All the poets Iran is famous for – Khayyam, Hafez, Rumi – lived hundreds of years ago... and were dudes. But modernist poetry in Iran is alive and well, and its most important female poet, Forough Farrokhzad, is a contemporary Iranian iconoclast on par with former prime minister Mohammad Mossadegh. Although lack of adequate translations made her little known outside of Iran, Farrokhzad became famous for her work in her home country before her untimely death in 1967.
Born in Tehran in 1935, Farrokhzad studied dressmaking and painting in school before marrying her cousin Parviz Shapour when she was 16. By the time she was 21, she had given birth to her son Kamyar, separated from Shapour, had a nervous breakdown and released her first collection of poetry, Asir (The Captive). Shapour's family won custody of Kamyar, and Farrokhzad moved back to her hometown, Tehran, to write poetry.
Farrokhzad with her husband Parviz
Farrokhzad's decision to pursue an independent artistic career in favor of devoting herself to conventional family life earned her much public disapproval. Despite the social reconstruction that went along with the modernization of Iran in the 1940s, it was still taboo to criticize the options available to women, as Farrokhzad did in poems like "The Wedding Band", "Call To Arms" and "To My Sister."
Sister, rise up after your freedom,
why are you quiet?
rise up because henceforth
you have to imbibe the blood of tyrannical men.
– from "To My Sister"
Farrokhzad's long-term relationship with Ebrahim Golestan, a writer and cinematographer whom she met during a nine-month-long trip to Europe in 1956, also made her a subject of controversy. Her unconventional personal life, combined with the often subtle but undeniably sensual imagery in many of her poems, made her work banned in Iran for over ten years after the Islamic Revolution.
I sinned, a sin all filled with pleasure
next to a body now limp and languid
I know not what I did, God
in that dim and quiet place of seclusion.
– from "The Sin"
Iranian modernist poetry was, like most artistic institutions, dominated by men, and Farrokhzad stood out alongside contemporaries Ahmad Shamlou and Nima Youshij. The raw emotion of her earlier works eventually gave way to a more controlled, mature style, and with the release of her fourth book, Tavallodi Digar (Another Birth), she was accepted as a fully developed and culturally significant poet.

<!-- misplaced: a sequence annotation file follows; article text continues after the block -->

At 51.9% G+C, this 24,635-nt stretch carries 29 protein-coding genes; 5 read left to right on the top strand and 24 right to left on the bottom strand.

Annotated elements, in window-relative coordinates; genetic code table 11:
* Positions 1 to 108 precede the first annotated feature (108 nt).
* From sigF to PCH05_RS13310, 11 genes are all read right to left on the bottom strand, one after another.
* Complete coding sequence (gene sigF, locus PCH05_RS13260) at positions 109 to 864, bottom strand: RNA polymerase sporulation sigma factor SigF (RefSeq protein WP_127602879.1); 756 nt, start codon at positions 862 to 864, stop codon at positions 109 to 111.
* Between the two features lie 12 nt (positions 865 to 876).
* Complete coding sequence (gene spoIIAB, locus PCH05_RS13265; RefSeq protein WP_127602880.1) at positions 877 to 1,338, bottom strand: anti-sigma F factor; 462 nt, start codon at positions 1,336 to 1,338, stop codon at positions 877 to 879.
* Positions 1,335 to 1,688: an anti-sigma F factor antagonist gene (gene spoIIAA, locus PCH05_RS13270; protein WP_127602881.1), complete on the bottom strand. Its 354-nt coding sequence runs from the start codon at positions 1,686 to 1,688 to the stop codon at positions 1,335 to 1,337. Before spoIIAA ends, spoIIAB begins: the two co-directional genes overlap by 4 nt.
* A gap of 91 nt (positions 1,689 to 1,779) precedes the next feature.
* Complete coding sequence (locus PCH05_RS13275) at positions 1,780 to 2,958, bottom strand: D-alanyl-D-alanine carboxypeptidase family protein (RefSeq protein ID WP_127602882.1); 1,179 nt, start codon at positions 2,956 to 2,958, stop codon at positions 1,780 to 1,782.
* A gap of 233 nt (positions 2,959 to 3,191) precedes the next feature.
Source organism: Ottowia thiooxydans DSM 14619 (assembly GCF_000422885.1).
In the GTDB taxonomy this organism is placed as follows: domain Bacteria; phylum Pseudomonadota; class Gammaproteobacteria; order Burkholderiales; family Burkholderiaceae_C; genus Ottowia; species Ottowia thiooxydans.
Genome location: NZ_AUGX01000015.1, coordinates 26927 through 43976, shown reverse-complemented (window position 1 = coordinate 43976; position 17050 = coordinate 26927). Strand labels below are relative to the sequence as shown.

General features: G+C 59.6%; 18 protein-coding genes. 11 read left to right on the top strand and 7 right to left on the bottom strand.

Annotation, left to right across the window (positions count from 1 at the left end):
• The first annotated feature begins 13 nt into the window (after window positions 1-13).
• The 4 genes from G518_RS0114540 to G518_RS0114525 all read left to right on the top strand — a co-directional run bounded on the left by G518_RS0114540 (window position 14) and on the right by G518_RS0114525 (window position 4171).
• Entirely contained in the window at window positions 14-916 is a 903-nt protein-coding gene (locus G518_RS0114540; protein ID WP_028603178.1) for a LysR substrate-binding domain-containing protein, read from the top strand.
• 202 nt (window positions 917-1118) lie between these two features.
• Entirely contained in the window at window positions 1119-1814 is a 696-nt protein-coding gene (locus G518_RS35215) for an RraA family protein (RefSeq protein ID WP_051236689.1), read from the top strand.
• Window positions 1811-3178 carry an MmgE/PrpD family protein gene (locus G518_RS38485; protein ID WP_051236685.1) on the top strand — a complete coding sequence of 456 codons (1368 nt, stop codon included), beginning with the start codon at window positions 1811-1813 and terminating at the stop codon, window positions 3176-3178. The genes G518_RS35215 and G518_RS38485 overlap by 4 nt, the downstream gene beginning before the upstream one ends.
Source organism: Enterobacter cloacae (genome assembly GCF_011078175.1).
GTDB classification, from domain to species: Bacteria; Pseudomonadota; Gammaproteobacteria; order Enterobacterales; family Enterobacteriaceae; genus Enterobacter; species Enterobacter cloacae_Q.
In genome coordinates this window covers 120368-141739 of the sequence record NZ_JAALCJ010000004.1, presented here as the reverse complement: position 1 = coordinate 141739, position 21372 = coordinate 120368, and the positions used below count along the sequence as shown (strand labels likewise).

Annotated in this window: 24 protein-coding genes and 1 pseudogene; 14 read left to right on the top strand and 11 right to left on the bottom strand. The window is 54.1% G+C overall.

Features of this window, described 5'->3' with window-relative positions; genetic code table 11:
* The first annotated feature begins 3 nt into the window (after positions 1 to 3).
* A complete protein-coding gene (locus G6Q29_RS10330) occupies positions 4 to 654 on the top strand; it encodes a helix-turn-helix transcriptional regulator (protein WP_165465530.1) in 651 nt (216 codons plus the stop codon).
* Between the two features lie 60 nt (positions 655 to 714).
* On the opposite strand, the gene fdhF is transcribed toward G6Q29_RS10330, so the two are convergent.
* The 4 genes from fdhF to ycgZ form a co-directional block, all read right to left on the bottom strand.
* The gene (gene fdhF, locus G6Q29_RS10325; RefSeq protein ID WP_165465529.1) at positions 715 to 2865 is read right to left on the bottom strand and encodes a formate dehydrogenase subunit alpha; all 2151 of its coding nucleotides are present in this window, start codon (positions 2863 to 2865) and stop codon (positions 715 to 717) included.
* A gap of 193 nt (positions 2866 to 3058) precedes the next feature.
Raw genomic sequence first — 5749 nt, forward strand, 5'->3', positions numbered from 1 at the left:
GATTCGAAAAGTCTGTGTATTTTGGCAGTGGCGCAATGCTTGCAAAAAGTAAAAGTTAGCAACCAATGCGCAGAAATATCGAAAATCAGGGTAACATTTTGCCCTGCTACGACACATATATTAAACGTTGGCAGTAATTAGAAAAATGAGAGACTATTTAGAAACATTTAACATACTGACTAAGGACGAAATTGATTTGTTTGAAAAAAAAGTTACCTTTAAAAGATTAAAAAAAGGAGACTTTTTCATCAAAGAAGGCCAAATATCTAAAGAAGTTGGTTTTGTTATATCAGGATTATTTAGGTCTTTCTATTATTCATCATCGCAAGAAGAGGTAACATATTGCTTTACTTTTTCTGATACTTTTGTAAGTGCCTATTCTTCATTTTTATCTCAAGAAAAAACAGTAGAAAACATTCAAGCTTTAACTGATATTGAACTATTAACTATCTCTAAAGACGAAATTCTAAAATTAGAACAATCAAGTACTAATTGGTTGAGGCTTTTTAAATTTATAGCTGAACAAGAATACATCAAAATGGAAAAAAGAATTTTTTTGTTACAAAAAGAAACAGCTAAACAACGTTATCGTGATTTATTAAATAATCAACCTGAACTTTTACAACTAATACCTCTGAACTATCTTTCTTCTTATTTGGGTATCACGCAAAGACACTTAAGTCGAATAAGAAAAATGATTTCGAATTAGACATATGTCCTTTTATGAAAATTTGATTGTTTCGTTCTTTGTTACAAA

"In a room the size of one solitude
The size of one love
Looks at the simple pretexts of its own happiness,
At the pretty withering of flowers in the flower pots
At the sapling you planted in our flowerbed
At the songs of the canaries
Who sing the size of one window
This is my lot
This is my lot
Is a sky, which the dropping of a curtain seizes from me
My lot is going down an abandoned stairway
And joining with something in decay and nostalgia
My lot is a cheerless walk in the garden of memories
And dying in the sorrow of a voice that tells me:
I will plant my hands in the flowerbed
I will sprout, I know, I know, I know
And the sparrows will lay eggs
In the hollows of my inky fingers…"
– from "Another Birth"
Farrokhzad also directed a short film, "The House Is Black," a stylistic documentary shot at a leper colony in Tabriz and released in 1962. Although only 22 minutes long, "The House Is Black" became a crucial precursor to the enormously influential New Wave of Iranian cinema. During production of the film, Farrokhzad became attached to Hossein Mansouri, one of the children at the colony, and adopted him soon afterwards.
The House Is Black (Pt 1)
The House Is Black (Pt 2)
In February 1967, as her fifth book was being printed, Farrokhzad died in a car accident in Darrus. She was 32 years old, and she had produced volumes of work that spoke to a generation and helped to redefine what life as a modern Iranian woman could mean. The eponymous poem of her last collection, "Let Us Believe in the Beginning of the Cold Season," is considered one of the best-structured pieces in modern Iranian poetry.
"And this is I
a woman alone
at the threshold of a cold season
at the beginning of understanding
the polluted existence of the earth
and the simple and sad pessimism of the sky
and the incapacity of these concrete hands."
– from "Let Us Believe in the Beginning of the Cold Season"